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Timberwolves ace Jimmy Butler trade… then made some other moves

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NBCSports.com’s Dan Feldman is grading every team’s offseason based on where the team stands now relative to its position entering the offseason. A ‘C’ means a team is in similar standing, with notches up or down from there.

From the moment former Bulls coach Tom Thibodeau took over the Timberwolves, Minnesota was involved in Jimmy Butler trade rumors. But, as of last year, Chicago reportedly wouldn’t budge without receiving Andrew Wiggins, and I didn’t think that was enough for the Bulls. Since, Butler has only improved and Wiggins moved closer to a max salary that will diminish his value. A deal seemed unlikely.

Then, suddenly the Timberwolves traded for Butler – without surrendering Wiggins. A team bound to improve around Karl-Anthony Towns and Wiggins is now set to clobber a 13-year playoff drought.

Butler is a star in his prime who’s locked up for two more seasons at an affordable salary. The price to land him – Zach LaVine (injured and up for a contract extension), Kris Dunn (ineffective as a relatively old rookie) and moving down from the No. 7 to No. 16 pick – was absurdly low. By dropping only nine spots rather than give up the No. 7 pick entirely, Thibodeau just stunted on his old bosses.

That fantastic trade started a busy offseason in Minnesota, but the rest of it wasn’t nearly as inspiring. (To be fair, how could it be?)

Going from Ricky Rubio (two years, $29.25 million remaining) to Jeff Teague (three years, $57 million with a player option) at point guard wasn’t ideal in a vacuum. But Teague’s shooting was important considering Butler and Wiggins form a sketchy wing pairing on 3-pointers and Thibodeau insists on playing two traditional bigs. Plus, the Timberwolves got a first-rounder a first-rounder from the Jazz for Rubio.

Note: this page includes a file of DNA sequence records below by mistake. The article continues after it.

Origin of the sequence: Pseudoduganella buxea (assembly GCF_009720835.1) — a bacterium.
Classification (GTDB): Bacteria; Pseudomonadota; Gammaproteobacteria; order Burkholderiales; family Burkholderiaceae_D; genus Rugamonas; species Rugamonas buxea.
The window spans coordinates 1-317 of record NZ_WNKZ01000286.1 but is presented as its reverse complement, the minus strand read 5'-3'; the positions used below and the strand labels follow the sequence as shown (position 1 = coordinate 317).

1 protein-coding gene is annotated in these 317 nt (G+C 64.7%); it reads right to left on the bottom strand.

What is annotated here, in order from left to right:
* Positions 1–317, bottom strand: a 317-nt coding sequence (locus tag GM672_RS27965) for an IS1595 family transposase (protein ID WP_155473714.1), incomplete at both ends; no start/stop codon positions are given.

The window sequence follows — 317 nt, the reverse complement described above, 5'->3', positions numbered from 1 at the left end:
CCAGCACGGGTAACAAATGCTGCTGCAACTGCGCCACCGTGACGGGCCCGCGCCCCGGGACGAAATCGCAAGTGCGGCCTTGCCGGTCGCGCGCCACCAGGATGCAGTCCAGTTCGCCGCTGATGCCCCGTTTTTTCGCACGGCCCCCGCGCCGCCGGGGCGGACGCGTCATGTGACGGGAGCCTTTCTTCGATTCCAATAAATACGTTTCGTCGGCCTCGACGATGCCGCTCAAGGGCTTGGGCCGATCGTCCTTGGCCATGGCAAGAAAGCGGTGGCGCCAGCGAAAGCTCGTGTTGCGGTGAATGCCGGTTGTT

Another former Bull, Taj Gibson, will bolster Thibodeau’s two-big rotation. But Minnesota already had Gorgui Dieng and Cole Aldrich (who’s overpaid and has disappointed, but can still eat up minutes) to limit the defensive burden on Towns, and No. 16 pick Justin Patton is in the pipeline. Does a 32-year-old Gibson have enough left in the tank to justify a two-year $28 million contract?

Likewise, will a 37-year-old Crawford provide value at the full room exception (two years, $8,872,400 with a player option)? The Timberwolves didn’t need another ball-handler. Butler, Wiggins and Teague can be staggered enough to handle that. Towns should be tasked with a greater offensive role, too. At least Crawford is a solid spot-up shooter, but his defense is a big minus.

Shabazz Muhammad won’t fill Minnesota’s 3-and-D void, either. But on a minimum contract, he was too talented to pass up. Dante Cunningham could help, though he’s better at power forward than on the wing, where the Timberwolves need more depth.

Thibodeau hasn’t exactly instilled faith in his ability to take this franchise into the future. But he hit a home run with the Butler trade, and that buys him leeway.

Offseason grade: A+

Utah Jazz sign Nate Wolters to two-way contract

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SALT LAKE CITY (AP) — The Utah Jazz have signed Nate Wolters to a two-way contract.